Workers in the new Starbucks, Beijing. Images courtesy of Starbucks News
Workers in the new Starbucks, Beijing. Images courtesy of Starbucks News
New 24 hour store in Taikoo Li Sanlitun. Image courtesy of Starbucks News
New 24 hour store in Taikoo Li Sanlitun. Image courtesy of Starbucks News

One thing that I would suggest is taking all the doors ability to automatically stay open away, and issue each store with good old fashioned door jams if they need to wedge them open.  I can’t imagine the amount of energy and air conditioning going to waste with each local traversing in and out kindly propping it open for their, or the following persons convenience.  Especially when, like the local one next to me, it’s used as a thoroughfare into the mall by people that aren’t customers to the store.  Maybe also empower your staff to move the sleepers on quicker.  Not the nicest experience to sit at a table with a sleeping adult lying across it.  Did I say adult, that should be plural.  Adults.

Apart from a few niggles the Chinese iteration of the brand has come along way since opening its first store in 1999 in Beijing, with 1,700 stores in 90 cities.  I genuinely think that Starbucks China is onto a winner here and that largely it’s proving to be positive.  Capitalism isn’t going anywhere soon, but I do believe that it can be done in a thoughtful and imaginative way.  It may not be the community capitalism that we’re starting to see being embraced in new start-ups but people need coffee and it’s a capitalism that just might fit in to Chinese communities a little smoother.  You never know, that newly designed independent coffee shop that lands in your neighbourhood just might be a re-branded thoughtful little addition to one of the worlds leaders in coffee branding.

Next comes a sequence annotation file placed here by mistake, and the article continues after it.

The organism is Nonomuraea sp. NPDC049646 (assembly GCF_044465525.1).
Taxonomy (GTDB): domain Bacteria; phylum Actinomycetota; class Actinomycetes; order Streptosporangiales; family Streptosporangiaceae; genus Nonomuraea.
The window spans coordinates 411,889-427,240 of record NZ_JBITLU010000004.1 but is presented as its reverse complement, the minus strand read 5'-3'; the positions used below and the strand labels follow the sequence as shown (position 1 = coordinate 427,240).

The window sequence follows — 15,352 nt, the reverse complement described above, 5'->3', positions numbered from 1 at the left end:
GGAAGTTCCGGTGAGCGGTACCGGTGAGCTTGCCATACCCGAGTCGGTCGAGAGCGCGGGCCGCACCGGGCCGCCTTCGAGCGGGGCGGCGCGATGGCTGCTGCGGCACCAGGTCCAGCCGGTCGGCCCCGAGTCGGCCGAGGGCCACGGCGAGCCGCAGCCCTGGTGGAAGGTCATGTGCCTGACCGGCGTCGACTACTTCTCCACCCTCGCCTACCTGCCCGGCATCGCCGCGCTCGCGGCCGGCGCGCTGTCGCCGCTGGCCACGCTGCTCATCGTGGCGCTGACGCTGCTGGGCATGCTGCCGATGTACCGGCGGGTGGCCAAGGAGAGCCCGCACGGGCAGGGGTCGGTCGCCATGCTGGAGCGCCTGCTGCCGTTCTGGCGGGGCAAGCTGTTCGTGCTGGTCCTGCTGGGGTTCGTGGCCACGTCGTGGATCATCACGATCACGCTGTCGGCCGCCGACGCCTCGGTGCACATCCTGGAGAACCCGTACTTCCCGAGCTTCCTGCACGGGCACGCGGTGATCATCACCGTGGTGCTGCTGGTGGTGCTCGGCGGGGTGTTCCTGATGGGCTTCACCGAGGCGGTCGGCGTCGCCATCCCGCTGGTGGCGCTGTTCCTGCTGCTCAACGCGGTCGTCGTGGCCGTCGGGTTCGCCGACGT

Further Reading:

https://www.starbucks.com.cn/en/about/inchina

http://www.forbes.com/sites/helenwang/2012/08/10/five-things-starbucks-did-to-get-china-right/

http://money.cnn.com/2013/07/26/news/companies/starbucks-china-sales-surge/index.html

All images and illustrations belong to Adam Harper unless otherwise stated.

Made in China (Da Fen Painting Village)

So, where does the bulk of the worlds reproduction art come from?

Da Fen, the painting village just outside of Shenzhen is what I had read about.  It’s actually smack bang in Shenzhen, Chinas 4th largest city just next to Hong Kong in Guangdong province.  Getting to it was no harder than jumping on the Northern Line from South London up to Hampstead Heath on the weekend.  Now when I think of a village, Hampsteads leafy green surrounds is usually what I picture.  Da Fen is more of a machine churning out replica paintings of some of the worlds most famous canvases.  Although like most villages it does have a lot going for it and its most charming parts were to be found in the unexpected.

 

Located a 20 minute metro ride on line 3 (which is the blue one) from central Shenzhen you alight at Da Fen itself.  The village is located almost underneath the rail overpass that had just brought us there.  If you aim for the Walmart, it’s just past it on your left.  The irony of the worlds largest reproduction art market being right next to, what I can only describe as one of the largest Walmarts I’ve ever been in myself, was not lost on me.

One of the more interesting galleries in the laneways.
One of the more interesting galleries in the laneways.

When you enter, there are 3 main areas to focus on.  On your left along the road in front of you is a large hall that is mostly undercover that runs the length of the site.  On the right is a series of avenues and roads that are great for exploring like the souks in Marrakesh and at the very back on the left just after the hall is the gallery.  The gallery is worth a quick look although nothing really grabbed my attention and I found it quite distracting, as the place was full of children all running around behind the barriers bouncing off of the walls and very nearly the art itself.  It could have been the creche but I’m certain it was the gallery we were in.  With Shenzhens tropical climate in mind and a cheeky downpour when you least expect it, I found the best way to navigate was to explore the building on the left first and then navigate the laneways in between when you had the weather on your side.

Paper Art